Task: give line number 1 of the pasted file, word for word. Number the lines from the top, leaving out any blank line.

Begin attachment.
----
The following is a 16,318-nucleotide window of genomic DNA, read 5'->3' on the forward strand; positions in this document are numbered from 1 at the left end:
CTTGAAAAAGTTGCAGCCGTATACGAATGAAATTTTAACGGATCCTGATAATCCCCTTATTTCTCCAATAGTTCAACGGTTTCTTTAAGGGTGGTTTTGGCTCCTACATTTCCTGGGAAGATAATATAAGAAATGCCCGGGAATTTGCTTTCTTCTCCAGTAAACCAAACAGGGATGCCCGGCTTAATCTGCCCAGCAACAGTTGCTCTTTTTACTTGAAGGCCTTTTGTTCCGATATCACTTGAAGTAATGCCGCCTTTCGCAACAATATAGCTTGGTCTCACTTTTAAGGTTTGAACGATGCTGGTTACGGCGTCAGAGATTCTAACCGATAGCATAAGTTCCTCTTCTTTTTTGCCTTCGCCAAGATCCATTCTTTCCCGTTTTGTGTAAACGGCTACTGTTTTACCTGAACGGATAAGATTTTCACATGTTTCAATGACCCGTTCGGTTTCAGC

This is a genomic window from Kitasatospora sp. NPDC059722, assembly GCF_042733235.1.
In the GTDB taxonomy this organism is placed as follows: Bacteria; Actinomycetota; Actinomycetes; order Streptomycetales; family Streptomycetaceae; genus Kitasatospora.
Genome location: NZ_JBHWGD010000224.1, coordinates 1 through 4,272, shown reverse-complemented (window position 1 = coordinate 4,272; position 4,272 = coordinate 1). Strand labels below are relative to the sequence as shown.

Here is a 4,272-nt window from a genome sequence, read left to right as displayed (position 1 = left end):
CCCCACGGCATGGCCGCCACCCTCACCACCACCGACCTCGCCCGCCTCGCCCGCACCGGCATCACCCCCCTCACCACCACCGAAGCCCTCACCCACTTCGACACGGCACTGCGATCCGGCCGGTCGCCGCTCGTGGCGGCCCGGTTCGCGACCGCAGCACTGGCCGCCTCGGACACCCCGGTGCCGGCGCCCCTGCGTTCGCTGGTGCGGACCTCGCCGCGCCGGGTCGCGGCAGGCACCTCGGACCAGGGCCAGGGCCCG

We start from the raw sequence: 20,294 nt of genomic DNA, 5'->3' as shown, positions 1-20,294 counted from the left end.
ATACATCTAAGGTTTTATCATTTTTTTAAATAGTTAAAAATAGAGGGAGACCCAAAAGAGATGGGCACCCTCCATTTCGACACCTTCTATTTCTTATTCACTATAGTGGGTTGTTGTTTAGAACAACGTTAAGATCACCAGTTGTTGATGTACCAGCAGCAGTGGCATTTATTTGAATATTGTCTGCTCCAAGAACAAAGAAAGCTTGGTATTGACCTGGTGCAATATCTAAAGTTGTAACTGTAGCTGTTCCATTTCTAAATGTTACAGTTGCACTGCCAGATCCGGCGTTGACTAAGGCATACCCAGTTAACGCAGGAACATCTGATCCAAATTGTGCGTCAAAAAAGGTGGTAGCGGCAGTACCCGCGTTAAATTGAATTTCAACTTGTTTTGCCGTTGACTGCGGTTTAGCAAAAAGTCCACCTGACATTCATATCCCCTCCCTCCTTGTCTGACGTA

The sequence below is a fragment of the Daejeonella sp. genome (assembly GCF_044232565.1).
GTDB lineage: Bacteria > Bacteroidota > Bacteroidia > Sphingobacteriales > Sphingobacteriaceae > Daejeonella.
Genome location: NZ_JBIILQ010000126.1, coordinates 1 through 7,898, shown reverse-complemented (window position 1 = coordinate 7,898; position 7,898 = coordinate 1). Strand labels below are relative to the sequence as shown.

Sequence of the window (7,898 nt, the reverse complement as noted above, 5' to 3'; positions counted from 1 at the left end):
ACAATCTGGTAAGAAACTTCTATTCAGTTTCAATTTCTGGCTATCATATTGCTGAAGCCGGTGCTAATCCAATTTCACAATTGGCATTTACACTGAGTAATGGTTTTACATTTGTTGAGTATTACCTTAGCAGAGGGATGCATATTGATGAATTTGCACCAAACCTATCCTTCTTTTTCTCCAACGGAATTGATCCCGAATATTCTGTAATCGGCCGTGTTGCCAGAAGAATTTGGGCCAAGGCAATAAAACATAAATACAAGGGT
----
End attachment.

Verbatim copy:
The following is a 16,318-nucleotide window of genomic DNA, read 5'->3' on the forward strand; positions in this document are numbered from 1 at the left end: